Other choices avert one but not both of Qg5# and Qh6#.

Black's most complex try to throw in a monkey wrench is 18 ... Bh4, but that leaves us with

15 Bxh7+ Kxh7
16 Qh5+ Kg8
17 Bxg7 Kxg7
18 Rf3 Bh4
19 Qg4+ Kh8/Kh7/Kh6/Kf6
20 Qxh4+

and mate soon follows.

Oct-22-15  Cheapo by the Dozen: Ahh. The game line is a little more forcing.

Anyhow, I like this opening. It seems to combine two things I used to play -- Colle System and Larsen's.

Oct-22-15
Premium Chessgames Member
  Willber G: <Cheapo by the Dozen: This looks like a classic double bishop sac situation. Let's consider a main line of

15 Bxh7+ Kxh7
16 Qh5+ Kg8
17 Bxg7 Kxg7
18 Rf3 (Black twiddles thumbs)
19 Rg3+ Kf6
20 Qg5#/Qh6#>

I thought 18. Rf3 was good at first, but couldn't find a win if black plays 18... Rh8

A) 19. Qg4+ Kf8

B) 19. Rg3+ Bg5
B.1) 20. Qxg5 Kf8
B.2) 20. Rxg5 Kf6

I think <An Englishman> is correct, 18. Qg4+ is critical to keep the BR off h8 allowing an attack on the WQ and an escape for the BK via f8.

Oct-22-15
Premium Chessgames Member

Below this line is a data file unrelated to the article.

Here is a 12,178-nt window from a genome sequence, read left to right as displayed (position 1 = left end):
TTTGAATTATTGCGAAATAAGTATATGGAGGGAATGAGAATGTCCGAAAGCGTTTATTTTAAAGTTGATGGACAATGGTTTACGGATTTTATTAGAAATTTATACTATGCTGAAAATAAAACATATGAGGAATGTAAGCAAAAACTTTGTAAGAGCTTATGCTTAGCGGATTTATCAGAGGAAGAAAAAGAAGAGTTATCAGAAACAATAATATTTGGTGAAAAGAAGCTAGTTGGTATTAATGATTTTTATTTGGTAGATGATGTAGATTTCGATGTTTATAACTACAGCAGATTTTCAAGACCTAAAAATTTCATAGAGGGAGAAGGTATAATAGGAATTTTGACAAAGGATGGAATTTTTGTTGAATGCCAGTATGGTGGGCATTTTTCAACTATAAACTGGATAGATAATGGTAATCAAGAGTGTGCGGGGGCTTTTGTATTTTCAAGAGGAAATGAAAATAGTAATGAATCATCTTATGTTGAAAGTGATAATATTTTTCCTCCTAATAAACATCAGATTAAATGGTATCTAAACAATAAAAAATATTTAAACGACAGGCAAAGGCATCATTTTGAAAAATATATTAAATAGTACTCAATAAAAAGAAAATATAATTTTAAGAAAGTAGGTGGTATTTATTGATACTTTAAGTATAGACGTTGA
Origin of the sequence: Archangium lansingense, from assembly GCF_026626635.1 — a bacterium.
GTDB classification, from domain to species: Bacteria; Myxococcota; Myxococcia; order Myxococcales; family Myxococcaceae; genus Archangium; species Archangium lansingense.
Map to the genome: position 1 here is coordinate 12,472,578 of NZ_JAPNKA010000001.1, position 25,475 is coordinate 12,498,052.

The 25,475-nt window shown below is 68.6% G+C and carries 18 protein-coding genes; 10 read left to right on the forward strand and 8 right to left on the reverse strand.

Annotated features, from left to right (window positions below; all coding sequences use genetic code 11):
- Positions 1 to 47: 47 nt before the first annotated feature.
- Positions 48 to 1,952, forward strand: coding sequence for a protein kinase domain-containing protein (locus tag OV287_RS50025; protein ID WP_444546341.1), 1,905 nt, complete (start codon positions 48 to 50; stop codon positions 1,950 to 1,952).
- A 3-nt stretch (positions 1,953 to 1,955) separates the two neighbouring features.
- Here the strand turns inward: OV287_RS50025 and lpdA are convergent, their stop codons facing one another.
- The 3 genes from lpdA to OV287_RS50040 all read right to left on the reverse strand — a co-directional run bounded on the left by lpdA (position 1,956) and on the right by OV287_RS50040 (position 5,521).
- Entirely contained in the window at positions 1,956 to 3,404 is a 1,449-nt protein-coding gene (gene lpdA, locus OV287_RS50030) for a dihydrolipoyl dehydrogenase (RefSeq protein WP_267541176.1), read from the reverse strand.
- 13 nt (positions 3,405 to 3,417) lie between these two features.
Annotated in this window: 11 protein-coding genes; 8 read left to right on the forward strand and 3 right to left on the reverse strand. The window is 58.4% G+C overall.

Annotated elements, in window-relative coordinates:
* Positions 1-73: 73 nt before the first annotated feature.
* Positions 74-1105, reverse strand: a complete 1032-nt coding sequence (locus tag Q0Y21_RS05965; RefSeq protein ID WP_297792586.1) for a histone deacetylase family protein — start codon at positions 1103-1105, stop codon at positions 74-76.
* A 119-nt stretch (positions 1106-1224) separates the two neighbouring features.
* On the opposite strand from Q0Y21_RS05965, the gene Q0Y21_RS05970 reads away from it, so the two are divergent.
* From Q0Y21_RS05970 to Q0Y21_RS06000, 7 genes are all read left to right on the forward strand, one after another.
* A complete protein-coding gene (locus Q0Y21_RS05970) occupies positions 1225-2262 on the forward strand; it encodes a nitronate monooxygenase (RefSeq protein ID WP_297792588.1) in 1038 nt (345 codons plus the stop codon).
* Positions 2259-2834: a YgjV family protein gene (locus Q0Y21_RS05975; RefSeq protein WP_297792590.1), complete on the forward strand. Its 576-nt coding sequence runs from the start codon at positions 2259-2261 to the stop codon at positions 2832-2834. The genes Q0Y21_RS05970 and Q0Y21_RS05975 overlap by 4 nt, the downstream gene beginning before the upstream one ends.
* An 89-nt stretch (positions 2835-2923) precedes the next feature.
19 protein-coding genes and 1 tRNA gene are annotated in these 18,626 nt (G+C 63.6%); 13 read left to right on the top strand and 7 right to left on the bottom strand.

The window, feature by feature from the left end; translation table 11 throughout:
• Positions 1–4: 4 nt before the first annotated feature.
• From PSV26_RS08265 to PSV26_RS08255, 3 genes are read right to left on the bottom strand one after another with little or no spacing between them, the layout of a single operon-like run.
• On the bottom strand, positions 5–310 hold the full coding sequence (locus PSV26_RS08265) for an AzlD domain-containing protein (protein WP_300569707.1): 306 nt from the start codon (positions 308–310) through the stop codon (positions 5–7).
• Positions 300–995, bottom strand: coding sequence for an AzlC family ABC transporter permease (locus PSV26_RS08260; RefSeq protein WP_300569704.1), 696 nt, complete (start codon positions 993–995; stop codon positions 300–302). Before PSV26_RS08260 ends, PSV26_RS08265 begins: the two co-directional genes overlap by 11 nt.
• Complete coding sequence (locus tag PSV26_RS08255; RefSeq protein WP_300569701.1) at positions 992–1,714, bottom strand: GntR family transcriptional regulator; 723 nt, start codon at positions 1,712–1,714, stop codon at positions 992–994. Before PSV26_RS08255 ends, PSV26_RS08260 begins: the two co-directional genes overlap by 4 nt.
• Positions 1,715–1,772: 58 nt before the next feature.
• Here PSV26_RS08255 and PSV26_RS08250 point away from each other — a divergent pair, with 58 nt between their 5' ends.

CHESSTTCAMPS: Material and the number of developed pieces are even, but white has a big advantage in the quality of the bishops and king safety. At first glance, this looks like a classical Bh7+ sacrifice. At second glance, this looks like a classical two-bishop sacrifice.

15.Bh7+! Kxh7 (15... Kh8 16.Qh5 Rfd8 17.Bg6+ Kg8 18.Qh7+ Kf8 19.Qh8#) 16.Qh5+ Kg8

Now after the rook lift 17.Rf3 (the obvious continuation) f6, black builds an escape hatch for his king. White can preempt this defense with 17.Bxg7!! and now:

A. 17... Kxg7 18.Qg4+ Kh8 (Kf6 19.Qg5#!) 19.Rf3 f5 20.Rh3+ Bh4 21.Rxh4+ Qh7 22.Rxh7+ Kxh7 23.Qh5+ is winning.

B. 17... f6 18.Qg6 (many novice players would choose Qh8+) Rf7 (otherwise 19.Bf6+ or Bh6+ forces mate) 19.Bh6+ Kh8 20.Qxf7 is winning

C. 17... f5 18.Qg6 Rf7 19.Be5+ wins queen.

D. 17... other 18.Qh8#

Time for review....

Oct-22-15
Premium Chessgames Member
  CHESSTTCAMPS: Steve is a long-time stalwart of the mid-Atlantic chess scene, as was his late father Jack. I recall that Steve appeared to have a winning position against GM Dimitri Gurevich in a key tournament game, but Gurevich escaped with a draw.
Oct-22-15
Premium Chessgames Member
  CHESSTTCAMPS: Steve also writes well, as in this memorial to a chess friend: http://www.uschess.org/content/view... The winner of this game, as the chess biography indicates, also met a premature demise.
Oct-22-15
Premium Chessgames Member
  whiteshark: one from the Game Collection: 70e_Double Bishop Sacrifices

I gave a lecture on it lately. ;)

Oct-22-15  BOSTER: The question is only one.